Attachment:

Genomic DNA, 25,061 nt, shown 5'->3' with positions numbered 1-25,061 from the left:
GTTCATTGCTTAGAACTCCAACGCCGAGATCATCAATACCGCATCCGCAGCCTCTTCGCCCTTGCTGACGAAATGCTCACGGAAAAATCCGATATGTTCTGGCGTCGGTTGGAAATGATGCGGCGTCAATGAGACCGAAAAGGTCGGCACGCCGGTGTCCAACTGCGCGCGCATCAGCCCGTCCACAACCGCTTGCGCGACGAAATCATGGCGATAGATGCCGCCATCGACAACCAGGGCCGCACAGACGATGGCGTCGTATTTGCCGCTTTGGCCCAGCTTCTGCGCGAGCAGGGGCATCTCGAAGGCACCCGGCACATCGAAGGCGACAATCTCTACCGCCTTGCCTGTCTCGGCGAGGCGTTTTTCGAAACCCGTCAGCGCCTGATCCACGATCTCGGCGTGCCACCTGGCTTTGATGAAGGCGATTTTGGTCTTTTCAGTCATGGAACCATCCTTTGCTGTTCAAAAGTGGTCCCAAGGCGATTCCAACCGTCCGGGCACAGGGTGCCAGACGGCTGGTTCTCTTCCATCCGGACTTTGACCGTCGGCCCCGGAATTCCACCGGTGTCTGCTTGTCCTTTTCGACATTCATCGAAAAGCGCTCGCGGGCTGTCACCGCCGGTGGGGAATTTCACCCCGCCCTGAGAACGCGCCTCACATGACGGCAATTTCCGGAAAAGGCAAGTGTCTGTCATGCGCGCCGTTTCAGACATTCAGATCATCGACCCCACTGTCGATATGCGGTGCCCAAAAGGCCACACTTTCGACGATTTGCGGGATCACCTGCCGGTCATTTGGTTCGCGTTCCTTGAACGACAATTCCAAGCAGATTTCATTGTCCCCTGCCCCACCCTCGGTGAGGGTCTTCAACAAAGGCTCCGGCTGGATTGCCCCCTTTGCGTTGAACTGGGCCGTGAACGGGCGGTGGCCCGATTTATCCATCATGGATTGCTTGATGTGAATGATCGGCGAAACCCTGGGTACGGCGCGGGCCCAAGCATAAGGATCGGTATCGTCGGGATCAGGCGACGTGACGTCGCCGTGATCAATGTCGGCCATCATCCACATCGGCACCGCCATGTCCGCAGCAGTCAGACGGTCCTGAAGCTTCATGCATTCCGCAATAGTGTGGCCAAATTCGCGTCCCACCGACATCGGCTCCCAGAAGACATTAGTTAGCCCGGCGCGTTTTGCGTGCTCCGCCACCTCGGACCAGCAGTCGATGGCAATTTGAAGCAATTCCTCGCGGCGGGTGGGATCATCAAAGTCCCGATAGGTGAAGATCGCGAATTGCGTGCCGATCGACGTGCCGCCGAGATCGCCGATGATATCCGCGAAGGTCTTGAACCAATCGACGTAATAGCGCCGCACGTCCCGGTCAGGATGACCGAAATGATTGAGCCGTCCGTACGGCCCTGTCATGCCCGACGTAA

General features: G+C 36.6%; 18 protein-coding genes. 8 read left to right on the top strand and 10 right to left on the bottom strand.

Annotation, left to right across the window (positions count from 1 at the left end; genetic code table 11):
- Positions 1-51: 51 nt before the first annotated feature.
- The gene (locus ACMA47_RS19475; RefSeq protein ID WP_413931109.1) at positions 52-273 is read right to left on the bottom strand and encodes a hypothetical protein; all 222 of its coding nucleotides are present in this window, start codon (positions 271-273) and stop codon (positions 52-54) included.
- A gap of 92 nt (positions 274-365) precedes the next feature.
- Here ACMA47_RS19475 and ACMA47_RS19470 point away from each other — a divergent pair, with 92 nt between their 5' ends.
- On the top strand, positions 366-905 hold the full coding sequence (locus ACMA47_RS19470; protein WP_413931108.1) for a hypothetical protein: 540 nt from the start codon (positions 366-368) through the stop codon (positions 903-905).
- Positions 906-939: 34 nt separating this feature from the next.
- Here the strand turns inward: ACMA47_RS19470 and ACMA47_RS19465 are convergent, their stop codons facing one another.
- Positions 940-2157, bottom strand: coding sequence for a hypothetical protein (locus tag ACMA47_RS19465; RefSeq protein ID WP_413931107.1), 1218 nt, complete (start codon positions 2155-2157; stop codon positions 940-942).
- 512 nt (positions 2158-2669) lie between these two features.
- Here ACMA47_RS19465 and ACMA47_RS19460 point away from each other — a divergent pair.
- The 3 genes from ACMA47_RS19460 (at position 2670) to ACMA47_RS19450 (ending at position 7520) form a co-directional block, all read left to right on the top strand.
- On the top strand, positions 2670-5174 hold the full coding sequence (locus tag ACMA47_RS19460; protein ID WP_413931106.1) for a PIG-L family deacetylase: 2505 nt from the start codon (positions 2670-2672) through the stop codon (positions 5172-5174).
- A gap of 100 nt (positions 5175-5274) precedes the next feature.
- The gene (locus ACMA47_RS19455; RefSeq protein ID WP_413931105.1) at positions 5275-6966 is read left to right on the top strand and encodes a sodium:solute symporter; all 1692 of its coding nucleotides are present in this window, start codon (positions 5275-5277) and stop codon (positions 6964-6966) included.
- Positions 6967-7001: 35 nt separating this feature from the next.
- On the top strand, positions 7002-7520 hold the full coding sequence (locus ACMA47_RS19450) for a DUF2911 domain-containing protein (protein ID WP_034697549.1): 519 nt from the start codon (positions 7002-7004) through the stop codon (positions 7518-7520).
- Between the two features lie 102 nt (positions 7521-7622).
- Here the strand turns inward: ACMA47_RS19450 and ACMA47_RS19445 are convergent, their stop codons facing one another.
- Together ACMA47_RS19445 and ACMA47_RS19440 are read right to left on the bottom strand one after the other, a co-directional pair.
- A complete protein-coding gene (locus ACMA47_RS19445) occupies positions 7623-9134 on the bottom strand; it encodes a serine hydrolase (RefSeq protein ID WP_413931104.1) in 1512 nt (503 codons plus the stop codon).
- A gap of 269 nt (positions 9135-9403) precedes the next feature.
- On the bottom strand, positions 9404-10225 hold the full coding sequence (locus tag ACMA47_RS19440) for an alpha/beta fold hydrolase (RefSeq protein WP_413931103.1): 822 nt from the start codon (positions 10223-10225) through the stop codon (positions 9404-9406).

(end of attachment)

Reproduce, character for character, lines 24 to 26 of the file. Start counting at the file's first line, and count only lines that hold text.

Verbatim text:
- A complete protein-coding gene (locus ACMA47_RS19445) occupies positions 7623-9134 on the bottom strand; it encodes a serine hydrolase (RefSeq protein ID WP_413931104.1) in 1512 nt (503 codons plus the stop codon).
- A gap of 269 nt (positions 9135-9403) precedes the next feature.
- On the bottom strand, positions 9404-10225 hold the full coding sequence (locus tag ACMA47_RS19440) for an alpha/beta fold hydrolase (RefSeq protein WP_413931103.1): 822 nt from the start codon (positions 10223-10225) through the stop codon (positions 9404-9406).